51:33 When/how do you spend time finding resources for your coaches to grow?

  • Ted: Development of coaches is a priority. It’s an investment, not an expense. We offer management training to our head coaches and young managers and other professional development for coaches (even though they are sometimes reluctant to take advantage of these opportunities).

58:00 How should smaller clubs grow their coaching staff even if they don’t have a coach growth plan?

  • Chris: USRowing is starting Small Club Saturday this winter to help clubs face the same issues and challenges help each other so everyone can share resources. I also remember that I could call any rowing team and they would help.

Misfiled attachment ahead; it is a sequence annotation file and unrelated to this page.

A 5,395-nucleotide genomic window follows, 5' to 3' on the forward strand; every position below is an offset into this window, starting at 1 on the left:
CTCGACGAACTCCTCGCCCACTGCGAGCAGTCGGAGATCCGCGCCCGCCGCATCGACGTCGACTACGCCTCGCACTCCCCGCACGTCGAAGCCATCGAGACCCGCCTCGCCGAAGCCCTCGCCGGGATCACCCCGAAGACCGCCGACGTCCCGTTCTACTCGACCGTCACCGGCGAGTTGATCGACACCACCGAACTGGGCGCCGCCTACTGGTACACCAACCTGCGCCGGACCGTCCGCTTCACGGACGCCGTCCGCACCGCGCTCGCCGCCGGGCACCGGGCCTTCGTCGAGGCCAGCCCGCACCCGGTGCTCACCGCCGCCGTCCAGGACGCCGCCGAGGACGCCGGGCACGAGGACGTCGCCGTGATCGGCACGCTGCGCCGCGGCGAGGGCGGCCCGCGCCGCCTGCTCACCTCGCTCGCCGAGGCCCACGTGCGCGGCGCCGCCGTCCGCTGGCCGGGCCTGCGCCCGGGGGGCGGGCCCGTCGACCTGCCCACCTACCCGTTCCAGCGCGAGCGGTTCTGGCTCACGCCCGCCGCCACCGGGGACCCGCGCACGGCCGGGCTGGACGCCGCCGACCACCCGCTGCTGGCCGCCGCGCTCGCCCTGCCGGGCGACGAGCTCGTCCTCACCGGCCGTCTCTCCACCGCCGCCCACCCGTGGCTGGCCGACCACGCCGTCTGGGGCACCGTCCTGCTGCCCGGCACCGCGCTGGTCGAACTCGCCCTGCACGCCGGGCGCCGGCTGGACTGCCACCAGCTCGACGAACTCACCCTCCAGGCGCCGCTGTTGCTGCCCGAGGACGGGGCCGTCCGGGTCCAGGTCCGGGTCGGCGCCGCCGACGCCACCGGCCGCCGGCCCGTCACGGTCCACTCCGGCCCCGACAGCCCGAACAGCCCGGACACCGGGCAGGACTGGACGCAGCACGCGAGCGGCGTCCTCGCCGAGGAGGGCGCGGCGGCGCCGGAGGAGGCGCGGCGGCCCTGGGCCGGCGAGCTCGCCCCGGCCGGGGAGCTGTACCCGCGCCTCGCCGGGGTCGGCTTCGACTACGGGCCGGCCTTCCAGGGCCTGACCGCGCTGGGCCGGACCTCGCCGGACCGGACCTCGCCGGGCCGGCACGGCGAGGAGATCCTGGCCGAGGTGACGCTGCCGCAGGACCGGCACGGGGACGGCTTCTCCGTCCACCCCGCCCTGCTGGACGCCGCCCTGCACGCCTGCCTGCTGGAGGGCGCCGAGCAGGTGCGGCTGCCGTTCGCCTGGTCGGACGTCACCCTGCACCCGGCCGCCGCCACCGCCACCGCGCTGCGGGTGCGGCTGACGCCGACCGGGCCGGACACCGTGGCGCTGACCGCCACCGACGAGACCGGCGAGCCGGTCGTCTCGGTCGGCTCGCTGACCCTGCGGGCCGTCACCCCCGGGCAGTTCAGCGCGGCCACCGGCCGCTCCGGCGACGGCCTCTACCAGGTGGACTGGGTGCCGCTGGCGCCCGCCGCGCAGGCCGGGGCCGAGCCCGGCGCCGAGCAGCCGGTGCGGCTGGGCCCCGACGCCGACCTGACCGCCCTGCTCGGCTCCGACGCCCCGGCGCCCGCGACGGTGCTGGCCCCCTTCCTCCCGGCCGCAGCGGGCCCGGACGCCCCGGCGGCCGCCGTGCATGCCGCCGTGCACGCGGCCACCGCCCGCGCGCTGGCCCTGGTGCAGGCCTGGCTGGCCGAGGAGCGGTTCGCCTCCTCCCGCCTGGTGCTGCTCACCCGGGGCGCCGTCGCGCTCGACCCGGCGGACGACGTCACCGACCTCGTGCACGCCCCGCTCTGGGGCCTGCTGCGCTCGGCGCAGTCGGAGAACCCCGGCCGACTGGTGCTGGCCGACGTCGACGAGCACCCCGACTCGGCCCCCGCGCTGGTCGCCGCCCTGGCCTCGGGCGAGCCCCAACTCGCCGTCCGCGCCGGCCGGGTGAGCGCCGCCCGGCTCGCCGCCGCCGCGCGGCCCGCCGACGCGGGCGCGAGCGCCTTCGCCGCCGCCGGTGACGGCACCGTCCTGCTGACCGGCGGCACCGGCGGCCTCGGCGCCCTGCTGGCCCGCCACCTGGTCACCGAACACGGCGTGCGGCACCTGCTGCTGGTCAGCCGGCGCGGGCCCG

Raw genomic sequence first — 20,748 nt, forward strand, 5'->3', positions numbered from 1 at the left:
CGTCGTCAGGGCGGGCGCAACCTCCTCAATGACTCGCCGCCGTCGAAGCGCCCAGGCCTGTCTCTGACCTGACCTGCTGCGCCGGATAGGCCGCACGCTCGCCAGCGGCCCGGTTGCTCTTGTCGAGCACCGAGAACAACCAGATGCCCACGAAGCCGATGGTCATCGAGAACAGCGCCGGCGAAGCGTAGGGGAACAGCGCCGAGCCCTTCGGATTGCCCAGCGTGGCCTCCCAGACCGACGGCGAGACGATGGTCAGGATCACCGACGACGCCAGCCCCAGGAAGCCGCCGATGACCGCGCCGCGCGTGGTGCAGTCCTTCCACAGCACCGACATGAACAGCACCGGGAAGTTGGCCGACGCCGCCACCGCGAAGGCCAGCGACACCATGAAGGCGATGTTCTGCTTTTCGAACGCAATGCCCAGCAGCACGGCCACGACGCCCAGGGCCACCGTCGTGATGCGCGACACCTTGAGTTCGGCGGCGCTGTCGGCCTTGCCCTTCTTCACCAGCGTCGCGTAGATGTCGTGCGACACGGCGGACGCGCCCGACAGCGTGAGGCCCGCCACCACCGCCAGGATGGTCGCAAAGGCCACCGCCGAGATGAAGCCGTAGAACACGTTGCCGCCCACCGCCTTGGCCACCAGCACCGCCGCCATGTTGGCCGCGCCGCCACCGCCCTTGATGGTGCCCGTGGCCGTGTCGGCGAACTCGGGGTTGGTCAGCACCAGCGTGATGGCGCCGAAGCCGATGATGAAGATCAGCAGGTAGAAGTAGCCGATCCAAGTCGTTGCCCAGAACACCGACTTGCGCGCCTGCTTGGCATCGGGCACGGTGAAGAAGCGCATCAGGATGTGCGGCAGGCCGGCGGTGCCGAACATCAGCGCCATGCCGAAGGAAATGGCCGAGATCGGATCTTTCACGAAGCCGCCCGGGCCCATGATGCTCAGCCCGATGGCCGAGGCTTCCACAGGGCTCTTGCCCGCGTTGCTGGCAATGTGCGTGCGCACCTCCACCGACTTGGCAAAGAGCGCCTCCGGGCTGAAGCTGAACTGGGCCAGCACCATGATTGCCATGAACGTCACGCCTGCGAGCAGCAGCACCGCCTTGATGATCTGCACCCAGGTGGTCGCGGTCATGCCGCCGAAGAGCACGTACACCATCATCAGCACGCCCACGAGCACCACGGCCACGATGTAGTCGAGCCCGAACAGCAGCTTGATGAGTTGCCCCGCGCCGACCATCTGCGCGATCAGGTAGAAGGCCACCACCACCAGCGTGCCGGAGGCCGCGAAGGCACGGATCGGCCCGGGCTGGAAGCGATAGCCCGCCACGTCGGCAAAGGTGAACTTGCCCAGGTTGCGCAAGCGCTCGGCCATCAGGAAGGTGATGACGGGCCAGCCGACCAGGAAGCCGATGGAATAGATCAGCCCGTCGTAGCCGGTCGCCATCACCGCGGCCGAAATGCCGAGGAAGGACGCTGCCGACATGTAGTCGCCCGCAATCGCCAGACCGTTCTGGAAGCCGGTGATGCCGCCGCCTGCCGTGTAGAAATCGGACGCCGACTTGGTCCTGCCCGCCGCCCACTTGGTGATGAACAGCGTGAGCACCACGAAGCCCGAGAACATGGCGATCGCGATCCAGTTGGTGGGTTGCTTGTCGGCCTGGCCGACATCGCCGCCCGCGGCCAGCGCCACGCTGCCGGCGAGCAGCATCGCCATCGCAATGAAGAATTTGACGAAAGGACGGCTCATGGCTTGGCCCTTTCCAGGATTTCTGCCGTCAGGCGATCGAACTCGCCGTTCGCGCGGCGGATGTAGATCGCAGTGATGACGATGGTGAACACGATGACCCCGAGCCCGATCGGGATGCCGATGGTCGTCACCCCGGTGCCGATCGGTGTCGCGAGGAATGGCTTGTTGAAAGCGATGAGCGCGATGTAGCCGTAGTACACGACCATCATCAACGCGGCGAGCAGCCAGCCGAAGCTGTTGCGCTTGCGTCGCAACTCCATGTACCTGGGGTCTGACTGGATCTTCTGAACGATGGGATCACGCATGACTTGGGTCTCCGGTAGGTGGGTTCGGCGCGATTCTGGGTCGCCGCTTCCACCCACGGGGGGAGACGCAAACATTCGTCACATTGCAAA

• Ted: There’s so much that organizations are willing to share. Take that first step to ask the question of someone who can help!

Evaluating Coaches

1:02:35 How do you evaluate your coaches at the end of the season?

  • Jane: Simpler evaluations are better. Match their goals/expectations with their performance in all areas (academic, community service, team performance). I write a summary of those areas and have a conversation with them. Coaches were very hesitant to have a number system–they all thought they should be above average and didn’t like being rated a 3, even though that means they did their job. Incorporate feedback from exit interviews, but know the context of those interviews. They like to see the data of what they accomplished (win/loss, community service projects and hours, etc.)

1:07:25 How can we create a culture of feedback where our coaches aren’t threatened by it? Do you get pushback on feedback?